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John Block Reports from Washington

RSS By: John Block,

John Block has dedicated his professional career to the fields of agriculture, food and health.

The Facts on Obesity

Jan 13, 2012


I was hungry and in a hurry yesterday after a meeting down town. I couldn’t help myself. I ducked into McDonald’s and grabbed a double cheeseburger and ice cream. How could I do that – eating that junk food with all the concern about obesity?
Let’s consider this national obesity issue. I read a report this fall that predicted that half of the adults in the U.S. would be obese by 2030. It went on to say “personal willpower and efforts to maintain a healthy weight are largely impossible.”
There are all kinds of opinions about this problem. The experts in the field of nutrition have been telling us – eat less fat. Well, we are eating less fat. They told us to eat less meat. We’re eating less meat. Eat more fruits and vegetables. They attack fast food restaurants. The simple fact is that it doesn’t matter what we eat as much as how much we eat. All the research tells us that it’s calories that count. Consume too many calories and you will get fat.
I don’t think you can categorize what we eat as good food or bad food. We know it’s not good to just eat one thing. Gorging yourself on French fries or candy is bad. Eat a wide variety of food. There’s nothing wrong with a McDonald’s burger.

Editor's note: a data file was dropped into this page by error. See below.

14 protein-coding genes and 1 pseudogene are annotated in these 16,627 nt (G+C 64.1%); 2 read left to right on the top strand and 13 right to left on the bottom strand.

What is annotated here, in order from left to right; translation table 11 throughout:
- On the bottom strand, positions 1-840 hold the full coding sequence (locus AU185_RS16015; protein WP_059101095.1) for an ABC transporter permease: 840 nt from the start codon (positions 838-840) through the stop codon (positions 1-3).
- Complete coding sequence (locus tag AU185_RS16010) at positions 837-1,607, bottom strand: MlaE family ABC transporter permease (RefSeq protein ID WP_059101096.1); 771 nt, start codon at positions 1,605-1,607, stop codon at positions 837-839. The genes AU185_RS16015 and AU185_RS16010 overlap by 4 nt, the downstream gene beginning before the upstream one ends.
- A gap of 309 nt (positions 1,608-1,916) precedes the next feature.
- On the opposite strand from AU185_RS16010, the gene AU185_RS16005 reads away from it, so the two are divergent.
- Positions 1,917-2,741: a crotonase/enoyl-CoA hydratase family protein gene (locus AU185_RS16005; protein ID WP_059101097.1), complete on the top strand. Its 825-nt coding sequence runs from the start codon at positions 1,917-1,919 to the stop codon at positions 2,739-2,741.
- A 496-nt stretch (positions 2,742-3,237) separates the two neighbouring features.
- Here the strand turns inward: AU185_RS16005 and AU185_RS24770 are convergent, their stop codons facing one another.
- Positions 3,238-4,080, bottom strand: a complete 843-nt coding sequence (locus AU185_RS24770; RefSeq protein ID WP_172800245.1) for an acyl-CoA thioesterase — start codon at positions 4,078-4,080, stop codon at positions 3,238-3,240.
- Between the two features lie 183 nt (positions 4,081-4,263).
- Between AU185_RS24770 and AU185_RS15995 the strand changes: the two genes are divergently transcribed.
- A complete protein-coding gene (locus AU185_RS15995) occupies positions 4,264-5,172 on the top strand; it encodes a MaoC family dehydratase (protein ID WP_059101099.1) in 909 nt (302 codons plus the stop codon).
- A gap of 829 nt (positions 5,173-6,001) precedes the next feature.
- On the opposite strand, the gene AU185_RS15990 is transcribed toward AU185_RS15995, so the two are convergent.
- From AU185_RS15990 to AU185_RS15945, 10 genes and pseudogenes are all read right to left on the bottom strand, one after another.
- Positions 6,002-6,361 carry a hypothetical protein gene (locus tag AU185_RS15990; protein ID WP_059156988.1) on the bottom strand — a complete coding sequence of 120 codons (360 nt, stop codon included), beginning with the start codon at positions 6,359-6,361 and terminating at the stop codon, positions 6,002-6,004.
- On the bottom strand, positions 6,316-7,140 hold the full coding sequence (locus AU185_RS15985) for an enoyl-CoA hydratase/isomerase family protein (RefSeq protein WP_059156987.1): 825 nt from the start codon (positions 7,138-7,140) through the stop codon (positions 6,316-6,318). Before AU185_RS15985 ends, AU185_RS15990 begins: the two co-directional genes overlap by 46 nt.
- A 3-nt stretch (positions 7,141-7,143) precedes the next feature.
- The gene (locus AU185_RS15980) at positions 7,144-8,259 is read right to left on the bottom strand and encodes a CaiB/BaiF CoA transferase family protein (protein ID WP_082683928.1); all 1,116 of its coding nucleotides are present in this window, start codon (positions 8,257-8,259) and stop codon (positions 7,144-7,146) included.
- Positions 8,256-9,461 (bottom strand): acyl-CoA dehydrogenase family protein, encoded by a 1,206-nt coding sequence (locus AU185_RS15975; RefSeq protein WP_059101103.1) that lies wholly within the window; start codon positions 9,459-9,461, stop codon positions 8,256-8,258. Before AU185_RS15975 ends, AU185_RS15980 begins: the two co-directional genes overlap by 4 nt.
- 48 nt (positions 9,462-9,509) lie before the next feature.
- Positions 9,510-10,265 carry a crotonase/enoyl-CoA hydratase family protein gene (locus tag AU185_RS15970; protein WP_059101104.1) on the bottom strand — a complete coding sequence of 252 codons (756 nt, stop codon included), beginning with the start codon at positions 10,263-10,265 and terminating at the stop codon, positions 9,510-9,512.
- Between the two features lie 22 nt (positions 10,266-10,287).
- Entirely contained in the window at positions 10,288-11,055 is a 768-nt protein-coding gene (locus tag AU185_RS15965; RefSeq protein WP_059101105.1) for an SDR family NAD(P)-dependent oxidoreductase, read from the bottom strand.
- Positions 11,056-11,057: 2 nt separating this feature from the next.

Let’s face the facts – food is cheap and it tastes good. And we don’t get the exercise we used to.
Taxing soft drinks, so-called junk food, won’t work. In a rich society such as the U.S., we will never raise the cost of food to a level to make any real difference. We spend less money on food in this country than any country in the world – less than 10% of expenditures. The world average is 35%. In the countries where they spend 30% or more for food, they aren’t fat. But we’re not going there.
Our government requires mandatory labeling of the food that we buy. That’s a good thing, but the only thing on that label that really counts are calories.
I don’t think that government taxes and regulation will do very much to deal with our obesity problem. That doesn’t mean that the politicians won’t try. It makes them look good. They are doing something; might help to get them elected.
I know we’re looking for an easy answer. How about personal responsibility and will power?
In closing, I would encourage you to access my website which archives my radio commentaries dating back 10 years and will go back 20 years when complete. Check on what I said back then. Go to
Until next week, I am John Block in Washington.


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